What is Religion?
In order to assess whether the Founders believed "religion should have no place in government," we should first understand what is meant by "religion." If by using the term "religion," one is simply making the case that the U.S. government should not endorse Catholics over Protestants (or vice versa) or establish a state church, then such a case is definitely consistent with the Constitution, the Bill of Rights, the Virginia Statute for Religious Freedom, and the eventual consensus of the American Founders. If, however, "religion" is broad enough to include belief in God in general as well as an official acknowledgment that our rights come from God and that we are accountable, in some way, to God, then we're talking about something else entirely.
Religious Belief is Inevitable
Part of the definition of religion, according to Dictionary.com, is "a set of beliefs concerning the cause, nature, and purpose of the universe." By this broad definition, humanism would certainly qualify as a religion. In fact, by this definition, every single human being possesses some type of "religious" view, because we're talking more about worldview than about the embracing of a specific supernatural entity.
A quote attributed to Noah Webster affirms this point. Webster is alleged to have said: "Every civil government is based upon some religion or philosophy of life." In researching this article, I was unable to find a primary source for this quote, so I can't confirm that Mr. Webster actually said it. Whether he did or not, though, I think it's an accurate statement. Every civil society that has ever existed is shaped by philosophical and religious assumptions.
The Founders Embraced Judeo-Christian Monotheism
It is a matter of historical fact that the Founding Fathers of the United States of America fully embraced monotheism, and their monotheistic framework was shaped primarily by a culture steeped in Judeo-Christian belief and tradition. And this Judeo-Christian monotheism was not incidental or peripheral to their efforts in erecting the United States. It was a worldview that was front and center, and was incorporated fully into the foundation of our Republic. One need only look to the colonial charters, the Declaration of Independence, and the state constitutions to confirm this.
It is factually incorrect to associate the view that "religion should have no place in government" with the Founding Fathers of the United States. It certainly wasn't George Washington's view, who declared in his Inaugural Address that the people of the United States were "bound to acknowledge and adore the Invisible Hand which conducts the affairs of men more than those of the United States." Washington issued the first national Thanksgiving Proclamation after the U.S. Constitution, and said it was the "duty of all nations" to acknowledge God with worship and gratitude. And it was Washington, in his Farewell Address, who said that "religion and morality" were "indispensable" to "political prosperity." Doesn't sound like a guy who wanted religion completely separate from government. And, if I may, who are we to disagree with George Washington when it comes to discussing the original meaning of the Constitution or the intentions of our Founders?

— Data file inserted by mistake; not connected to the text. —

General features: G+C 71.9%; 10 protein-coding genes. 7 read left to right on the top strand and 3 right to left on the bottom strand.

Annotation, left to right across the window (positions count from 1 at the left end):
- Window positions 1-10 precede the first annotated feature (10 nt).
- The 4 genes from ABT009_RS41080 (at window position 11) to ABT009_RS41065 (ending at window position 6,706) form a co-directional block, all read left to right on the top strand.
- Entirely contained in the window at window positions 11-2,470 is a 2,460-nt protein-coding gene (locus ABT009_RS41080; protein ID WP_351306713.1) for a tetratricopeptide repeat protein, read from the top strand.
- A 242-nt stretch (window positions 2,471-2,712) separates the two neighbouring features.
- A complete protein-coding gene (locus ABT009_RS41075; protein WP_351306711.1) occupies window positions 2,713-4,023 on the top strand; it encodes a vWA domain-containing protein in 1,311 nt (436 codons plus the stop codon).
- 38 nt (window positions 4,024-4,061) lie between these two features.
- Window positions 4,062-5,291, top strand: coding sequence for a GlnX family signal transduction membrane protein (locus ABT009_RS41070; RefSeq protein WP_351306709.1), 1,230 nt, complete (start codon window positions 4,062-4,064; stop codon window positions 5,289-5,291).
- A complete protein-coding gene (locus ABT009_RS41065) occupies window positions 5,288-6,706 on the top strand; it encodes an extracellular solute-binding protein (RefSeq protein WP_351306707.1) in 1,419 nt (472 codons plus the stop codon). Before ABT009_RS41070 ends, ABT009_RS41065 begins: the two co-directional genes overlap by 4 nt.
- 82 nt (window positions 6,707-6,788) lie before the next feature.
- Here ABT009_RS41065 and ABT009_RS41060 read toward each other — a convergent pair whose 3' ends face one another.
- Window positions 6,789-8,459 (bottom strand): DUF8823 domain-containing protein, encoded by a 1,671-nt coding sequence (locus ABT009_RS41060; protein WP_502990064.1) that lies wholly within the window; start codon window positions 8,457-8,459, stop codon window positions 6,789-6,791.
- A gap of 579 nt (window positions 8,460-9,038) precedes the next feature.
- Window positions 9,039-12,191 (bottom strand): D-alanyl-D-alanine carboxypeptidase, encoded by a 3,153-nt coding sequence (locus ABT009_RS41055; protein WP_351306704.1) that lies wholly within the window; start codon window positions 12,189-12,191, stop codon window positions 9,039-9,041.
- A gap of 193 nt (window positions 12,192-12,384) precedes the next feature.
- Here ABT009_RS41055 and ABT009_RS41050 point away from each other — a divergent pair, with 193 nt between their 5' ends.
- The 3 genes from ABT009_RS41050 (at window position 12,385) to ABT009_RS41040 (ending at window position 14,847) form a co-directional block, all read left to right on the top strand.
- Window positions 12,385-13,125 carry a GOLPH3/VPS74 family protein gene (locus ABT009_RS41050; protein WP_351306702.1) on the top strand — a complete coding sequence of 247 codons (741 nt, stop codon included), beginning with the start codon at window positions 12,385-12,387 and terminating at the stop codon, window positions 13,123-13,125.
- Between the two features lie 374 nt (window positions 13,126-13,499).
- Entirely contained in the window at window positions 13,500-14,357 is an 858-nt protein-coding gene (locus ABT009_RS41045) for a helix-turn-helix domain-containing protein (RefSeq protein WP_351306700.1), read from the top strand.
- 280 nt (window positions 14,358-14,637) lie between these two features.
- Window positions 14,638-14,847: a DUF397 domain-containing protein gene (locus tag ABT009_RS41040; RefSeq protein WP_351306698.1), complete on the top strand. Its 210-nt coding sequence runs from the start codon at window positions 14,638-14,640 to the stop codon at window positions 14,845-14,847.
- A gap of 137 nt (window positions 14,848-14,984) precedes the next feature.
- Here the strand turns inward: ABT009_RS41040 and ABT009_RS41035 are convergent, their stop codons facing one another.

Then, of course, there's Jefferson, who secularists love to quote as someone who promoted the separation of church and state. While Jefferson most certainly opposed anything that smacked of a Church of America, he nevertheless had no problem with Judeo-Christian monotheism being at the center of our Republic. Consider his famous question: "And can the liberties of a nation be thought secure when we have removed their only firm basis-a conviction in the minds of the people that these liberties are the gift of God?" That sounds like a question of a religious nature to me.
The Declaration of Independence makes it clear that the Founders believed in the existence of God and that our fundamental rights come from God. These are religious sentiments and they are enshrined into our founding document and, by consequence, our heritage and identity.
It's the right of the American people today to decide to jettison the beliefs of the Founding Fathers. They would be wrong to do so, but it's their legal right. People are entitled to their opinions, but they are not entitled to their own facts. It's legitimate to disagree with the Founders, but it's not right to redefine the values and beliefs of the Founders. On the issue of religion and government, the Founders have a right to speak for themselves, and they have done so.